Researchers Investigate Effect of “Dirt” on Surface Properties of Materials

A truly clean surface does not exist in nature. A thin layer of molecules is coated on any material with a mere contact with normal air. The properties of the material can be largely affected by this “molecular dirt”; however, the molecules themselves are challenging to analyze.

The ultraclean icicle (left) and the droplet, after melting. (Image credit: TU Wien)

Some researchers have proposed that this “dirt” is merely a single layer of water molecules. In order to investigate this concept, a new testing method has been devised at TU Wien - scientists were able to produce the cleanest water drops in the world by producing ultra-pure ice in a vacuum chamber and then melting it; then, the drops were applied to titanium dioxide surfaces.

Using this technique, the scientists have demonstrated that the “dirt” that modifies the characteristics of titanium dioxide surfaces is a single-molecule-thick layer of two organic acids: acetic acid (that renders vinegar sour) and its close associate, formic acid. This is astonishing since only minute traces of these acids are found in air. These outcomes and the details of the innovative technique were recently reported in the Science journal.

Unexplained Structures

Titanium dioxide (TiO2) is an abundant mineral that has a vital role in a broad array of technical applications, such as self-cleaning surfaces. For instance, a thin titanium dioxide layer prevents fogging up of mirrors in moist air. Highly powerful microscopes were used by scientists across the globe to identify an unknown molecule attached to titanium dioxide surfaces upon coming into contact with water.

The concept has been put forward that these molecules were an innovative type of water ice or even soda water formed from carbon dioxide in the air. The correct answer is highly astonishing: the researchers discovered that these structures are originally two organic acids, formic acid and acetic acid, which are by-products of plant growth. Fascinatingly only tiny traces of these acids exist in the air—a few acid molecules per billion air molecules. Despite the fact that various other molecules are highly common in air, only these two acids attach to the metal oxide surface and alter its properties.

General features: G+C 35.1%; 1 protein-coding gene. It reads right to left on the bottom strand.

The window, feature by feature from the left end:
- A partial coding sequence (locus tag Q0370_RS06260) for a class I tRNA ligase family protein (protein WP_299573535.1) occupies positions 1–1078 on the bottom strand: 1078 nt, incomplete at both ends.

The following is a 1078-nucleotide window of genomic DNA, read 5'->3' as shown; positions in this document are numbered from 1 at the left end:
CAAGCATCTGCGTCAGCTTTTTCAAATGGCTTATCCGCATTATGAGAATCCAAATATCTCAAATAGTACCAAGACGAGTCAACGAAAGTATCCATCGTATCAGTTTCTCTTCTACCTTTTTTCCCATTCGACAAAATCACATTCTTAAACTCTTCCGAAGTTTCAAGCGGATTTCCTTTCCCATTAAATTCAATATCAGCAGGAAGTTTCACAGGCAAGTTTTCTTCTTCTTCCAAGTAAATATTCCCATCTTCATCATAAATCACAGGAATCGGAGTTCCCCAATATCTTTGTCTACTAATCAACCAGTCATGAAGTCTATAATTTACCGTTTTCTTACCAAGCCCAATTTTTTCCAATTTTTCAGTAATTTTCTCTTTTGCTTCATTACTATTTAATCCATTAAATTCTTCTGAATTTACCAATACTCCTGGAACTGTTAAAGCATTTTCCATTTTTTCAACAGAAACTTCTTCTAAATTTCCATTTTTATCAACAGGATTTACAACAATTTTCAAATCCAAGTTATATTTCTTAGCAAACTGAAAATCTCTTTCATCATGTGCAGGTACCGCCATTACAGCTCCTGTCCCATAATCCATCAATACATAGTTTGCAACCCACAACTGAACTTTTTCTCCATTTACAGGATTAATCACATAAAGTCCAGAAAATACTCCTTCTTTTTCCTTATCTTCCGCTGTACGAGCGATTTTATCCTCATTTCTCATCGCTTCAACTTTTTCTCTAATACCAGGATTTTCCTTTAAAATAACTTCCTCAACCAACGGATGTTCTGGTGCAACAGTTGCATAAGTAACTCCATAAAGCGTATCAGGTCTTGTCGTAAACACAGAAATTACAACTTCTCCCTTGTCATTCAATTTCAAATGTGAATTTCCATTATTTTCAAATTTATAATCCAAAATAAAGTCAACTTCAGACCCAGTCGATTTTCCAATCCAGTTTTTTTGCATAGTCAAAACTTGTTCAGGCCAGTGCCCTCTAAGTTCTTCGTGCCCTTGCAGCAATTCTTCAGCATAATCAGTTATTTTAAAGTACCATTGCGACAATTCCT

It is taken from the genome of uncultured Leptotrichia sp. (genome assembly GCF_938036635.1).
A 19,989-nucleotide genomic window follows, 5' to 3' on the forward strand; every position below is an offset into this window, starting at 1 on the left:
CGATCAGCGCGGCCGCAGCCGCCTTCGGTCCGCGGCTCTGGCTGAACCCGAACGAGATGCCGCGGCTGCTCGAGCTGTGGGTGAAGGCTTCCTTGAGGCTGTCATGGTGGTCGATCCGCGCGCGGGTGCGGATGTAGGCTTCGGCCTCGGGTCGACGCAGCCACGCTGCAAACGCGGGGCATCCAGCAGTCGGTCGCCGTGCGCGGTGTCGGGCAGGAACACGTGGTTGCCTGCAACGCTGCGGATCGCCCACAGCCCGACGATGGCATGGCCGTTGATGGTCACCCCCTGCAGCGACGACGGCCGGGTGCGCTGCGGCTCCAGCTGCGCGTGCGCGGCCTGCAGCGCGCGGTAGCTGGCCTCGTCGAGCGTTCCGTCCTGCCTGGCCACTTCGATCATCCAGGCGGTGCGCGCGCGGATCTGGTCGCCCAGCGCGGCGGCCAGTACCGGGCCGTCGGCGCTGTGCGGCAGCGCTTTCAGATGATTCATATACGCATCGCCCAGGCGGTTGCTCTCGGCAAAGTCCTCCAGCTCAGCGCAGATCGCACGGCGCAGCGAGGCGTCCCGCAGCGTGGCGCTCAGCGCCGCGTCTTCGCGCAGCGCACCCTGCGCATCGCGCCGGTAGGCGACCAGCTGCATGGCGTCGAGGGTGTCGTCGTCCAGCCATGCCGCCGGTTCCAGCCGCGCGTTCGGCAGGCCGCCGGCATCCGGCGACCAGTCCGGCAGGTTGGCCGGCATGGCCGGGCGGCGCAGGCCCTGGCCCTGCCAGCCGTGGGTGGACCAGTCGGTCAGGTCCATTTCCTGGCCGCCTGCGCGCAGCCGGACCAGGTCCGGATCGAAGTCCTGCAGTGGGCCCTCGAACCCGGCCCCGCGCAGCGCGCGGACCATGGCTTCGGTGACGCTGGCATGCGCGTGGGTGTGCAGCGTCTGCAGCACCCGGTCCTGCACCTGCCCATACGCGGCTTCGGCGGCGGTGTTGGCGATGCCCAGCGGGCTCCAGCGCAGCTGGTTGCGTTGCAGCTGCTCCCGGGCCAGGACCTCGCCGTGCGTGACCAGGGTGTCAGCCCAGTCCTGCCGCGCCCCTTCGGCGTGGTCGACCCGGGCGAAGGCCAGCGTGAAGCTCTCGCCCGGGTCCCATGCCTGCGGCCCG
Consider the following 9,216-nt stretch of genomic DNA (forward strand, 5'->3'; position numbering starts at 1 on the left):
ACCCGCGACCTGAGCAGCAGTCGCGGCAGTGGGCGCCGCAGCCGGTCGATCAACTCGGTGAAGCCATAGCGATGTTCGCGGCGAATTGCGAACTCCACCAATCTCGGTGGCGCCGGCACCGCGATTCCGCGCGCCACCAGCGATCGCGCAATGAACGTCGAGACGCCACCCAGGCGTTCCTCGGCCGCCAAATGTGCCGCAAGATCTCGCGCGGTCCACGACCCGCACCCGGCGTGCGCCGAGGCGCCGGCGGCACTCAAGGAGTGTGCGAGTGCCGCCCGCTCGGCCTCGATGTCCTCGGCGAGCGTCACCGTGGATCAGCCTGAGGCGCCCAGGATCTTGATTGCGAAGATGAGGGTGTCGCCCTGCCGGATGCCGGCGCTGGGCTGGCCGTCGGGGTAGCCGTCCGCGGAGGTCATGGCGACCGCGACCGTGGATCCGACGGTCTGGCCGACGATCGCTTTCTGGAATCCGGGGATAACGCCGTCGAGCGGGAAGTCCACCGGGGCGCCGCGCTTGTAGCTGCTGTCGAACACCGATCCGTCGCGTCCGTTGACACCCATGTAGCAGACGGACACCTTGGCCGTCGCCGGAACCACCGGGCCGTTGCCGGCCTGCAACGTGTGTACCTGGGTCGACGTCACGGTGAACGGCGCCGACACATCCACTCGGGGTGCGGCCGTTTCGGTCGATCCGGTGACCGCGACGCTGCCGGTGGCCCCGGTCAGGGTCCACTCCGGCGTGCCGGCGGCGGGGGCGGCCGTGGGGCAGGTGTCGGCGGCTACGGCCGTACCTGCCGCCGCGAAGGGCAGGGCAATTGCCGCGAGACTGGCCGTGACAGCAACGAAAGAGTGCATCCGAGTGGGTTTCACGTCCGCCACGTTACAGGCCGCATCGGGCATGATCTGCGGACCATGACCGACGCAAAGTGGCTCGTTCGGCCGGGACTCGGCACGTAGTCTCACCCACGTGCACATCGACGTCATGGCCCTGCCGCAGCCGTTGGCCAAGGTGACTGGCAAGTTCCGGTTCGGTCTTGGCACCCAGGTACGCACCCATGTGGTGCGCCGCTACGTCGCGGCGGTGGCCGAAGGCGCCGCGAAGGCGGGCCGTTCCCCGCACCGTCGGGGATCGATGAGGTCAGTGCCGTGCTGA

Ultra-Pure Water in a Vacuum

In order to avoid impurities, experiments like these have to be carried out in a vacuum. Therefore, we had to create a water drop that never came into contact with the air, then place the drop on a titanium dioxide surface that had been scrupulously cleaned down to the atomic scale.

Ulrike Diebold

This challenge was made even harder by since water drops evaporate rapidly in a vacuum, irrespective of the temperature.

The scientists devised a novel and innovative investigation technique. The solution was to form a “cold finger” in their vacuum. The metal finger’s tip is cooled to about −140 °C, and subsequently, ultra-pure water vapor is allowed to flow into the chamber. The water freezes on the tip of the cold finger and forms a small, ultra-clean icicle. Then, the titanium dioxide sample is positioned below the finger. Upon melting of the icicle, ultrapure water drops on to the sample.

Organic Acids are to Blame

Then, the surface was analyzed with the help of high-powered microscopes; however, the researchers could not find any traces of the unknown molecules using ultrapure water. The strange “dirt-layer” could not be observed even when soda water was made with carbon dioxide. This suggests that the origin of the molecules should be something other than carbon dioxide or water.

The strange molecules were found to appear only when the sample came into contact with air. Fascinatingly, the same molecules were found in various parts across the globe - in a rural part of the United States and in urban Vienna. Upon chemical analysis, they were found to be simple organic acids typically synthesized by plants.

This result shows us how careful we need to be when conducting experiments of this kind. Even tiny traces in the air, which could actually be considered insignificant, are sometimes decisive.

Ulrike Diebold

Apart from TU Wien, Cornell University (New York, USA) was also involved in the study.

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